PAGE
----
1. Long-term in vivo polychlorinated biphenyl 126 exposure induces oxidative stress and alters proteomic profile on islets of Langerhans

    OpenAIRE

    2016-01-01

    It has been recently proposed that exposure to polychlorinated biphenyls (PCBs) is a risk factor to type 2 diabetes mellitus (DM2). We investigated this hypothesis using long-term in vivo PCB126 exposure to rats addressing metabolic, cellular and proteomic parameters. Male Wistar rats were exposed to PCB126 (0.1, 1 or 10 μg/kg of body weight/day; for 15 days) or vehicle by intranasal instillation. Systemic alterations were quantified by body weight, insulin and glucose tolerance, and blood bi...

  2. Prenatal exposure to cannabinoids evokes long-lasting functional alterations by targeting CB1 receptors on developing cortical neurons.

    Science.gov (United States)

    de Salas-Quiroga, Adán; Díaz-Alonso, Javier; García-Rincón, Daniel; Remmers, Floortje; Vega, David; Gómez-Cañas, María; Lutz, Beat; Guzmán, Manuel; Galve-Roperh, Ismael

    2015-11-03

    The CB1 cannabinoid receptor, the main target of Δ(9)-tetrahydrocannabinol (THC), the most prominent psychoactive compound of marijuana, plays a crucial regulatory role in brain development as evidenced by the neurodevelopmental consequences of its manipulation in animal models. Likewise, recreational cannabis use during pregnancy affects brain structure and function of the progeny. However, the precise neurobiological substrates underlying the consequences of prenatal THC exposure remain unknown. As CB1 signaling is known to modulate long-range corticofugal connectivity, we analyzed the impact of THC exposure on cortical projection neuron development. THC administration to pregnant mice in a restricted time window interfered with subcerebral projection neuron generation, thereby altering corticospinal connectivity, and produced long-lasting alterations in the fine motor performance of the adult offspring. Consequences of THC exposure were reminiscent of those elicited by CB1 receptor genetic ablation, and CB1-null mice were resistant to THC-induced alterations. The identity of embryonic THC neuronal targets was determined by a Cre-mediated, lineage-specific, CB1 expression-rescue strategy in a CB1-null background. Early and selective CB1 reexpression in dorsal telencephalic glutamatergic neurons but not forebrain GABAergic neurons rescued the deficits in corticospinal motor neuron development of CB1-null mice and restored susceptibility to THC-induced motor alterations. In addition, THC administration induced an increase in seizure susceptibility that was mediated by its interference with CB1-dependent regulation of both glutamatergic and GABAergic neuron development. These findings demonstrate that prenatal exposure to THC has long-lasting deleterious consequences in the adult offspring solely mediated by its ability to disrupt the neurodevelopmental role of CB1 signaling.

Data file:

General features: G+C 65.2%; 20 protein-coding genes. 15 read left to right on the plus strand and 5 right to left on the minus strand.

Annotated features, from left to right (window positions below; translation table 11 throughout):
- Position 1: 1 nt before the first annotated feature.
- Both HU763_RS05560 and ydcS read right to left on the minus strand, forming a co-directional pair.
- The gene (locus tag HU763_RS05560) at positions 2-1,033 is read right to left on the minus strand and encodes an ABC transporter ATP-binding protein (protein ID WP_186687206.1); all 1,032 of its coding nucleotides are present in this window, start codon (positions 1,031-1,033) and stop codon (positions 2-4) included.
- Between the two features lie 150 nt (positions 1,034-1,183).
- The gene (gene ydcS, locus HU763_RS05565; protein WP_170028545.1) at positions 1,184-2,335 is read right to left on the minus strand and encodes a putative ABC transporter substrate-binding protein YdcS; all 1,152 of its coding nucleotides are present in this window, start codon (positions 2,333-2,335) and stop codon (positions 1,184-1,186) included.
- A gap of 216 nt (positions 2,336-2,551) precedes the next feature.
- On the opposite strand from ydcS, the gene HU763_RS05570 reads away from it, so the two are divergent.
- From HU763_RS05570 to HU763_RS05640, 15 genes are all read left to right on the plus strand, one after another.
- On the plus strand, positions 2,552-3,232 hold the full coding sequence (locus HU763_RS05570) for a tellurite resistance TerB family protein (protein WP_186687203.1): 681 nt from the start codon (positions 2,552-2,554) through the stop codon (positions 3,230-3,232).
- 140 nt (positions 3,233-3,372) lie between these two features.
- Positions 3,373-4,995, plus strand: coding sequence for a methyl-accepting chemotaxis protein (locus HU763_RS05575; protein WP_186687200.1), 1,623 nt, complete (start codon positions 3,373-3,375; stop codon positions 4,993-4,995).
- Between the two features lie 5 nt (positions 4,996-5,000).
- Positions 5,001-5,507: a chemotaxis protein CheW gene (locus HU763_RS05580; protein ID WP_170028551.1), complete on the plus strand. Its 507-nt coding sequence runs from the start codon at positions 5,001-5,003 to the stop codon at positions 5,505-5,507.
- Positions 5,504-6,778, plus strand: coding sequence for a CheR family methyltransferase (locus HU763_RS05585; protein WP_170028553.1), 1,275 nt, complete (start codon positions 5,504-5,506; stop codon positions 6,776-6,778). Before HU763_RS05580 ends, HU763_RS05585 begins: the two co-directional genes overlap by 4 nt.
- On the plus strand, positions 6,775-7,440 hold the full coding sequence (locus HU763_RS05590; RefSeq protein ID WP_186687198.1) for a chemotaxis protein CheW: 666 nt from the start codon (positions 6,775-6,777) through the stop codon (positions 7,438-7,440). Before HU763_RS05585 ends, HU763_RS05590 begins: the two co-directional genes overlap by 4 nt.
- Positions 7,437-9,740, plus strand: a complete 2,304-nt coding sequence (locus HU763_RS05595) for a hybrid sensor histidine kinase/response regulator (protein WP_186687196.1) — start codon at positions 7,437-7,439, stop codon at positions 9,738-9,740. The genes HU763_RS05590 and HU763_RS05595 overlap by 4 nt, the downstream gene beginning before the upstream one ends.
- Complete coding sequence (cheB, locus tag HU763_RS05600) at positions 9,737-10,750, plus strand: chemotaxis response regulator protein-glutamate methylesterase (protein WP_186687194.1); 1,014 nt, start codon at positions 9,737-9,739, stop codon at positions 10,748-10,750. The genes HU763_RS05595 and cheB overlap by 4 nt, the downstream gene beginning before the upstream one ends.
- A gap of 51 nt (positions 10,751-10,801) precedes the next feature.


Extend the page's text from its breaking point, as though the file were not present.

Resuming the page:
3. Development of the Artificial Antigens for the Organophosphorus Insecticide chlorpyrifos

    Institute of Scientific and Technical Information of China (English)

    ZHU Guo-nian; WU Gang; WU Hui-ming

    2004-01-01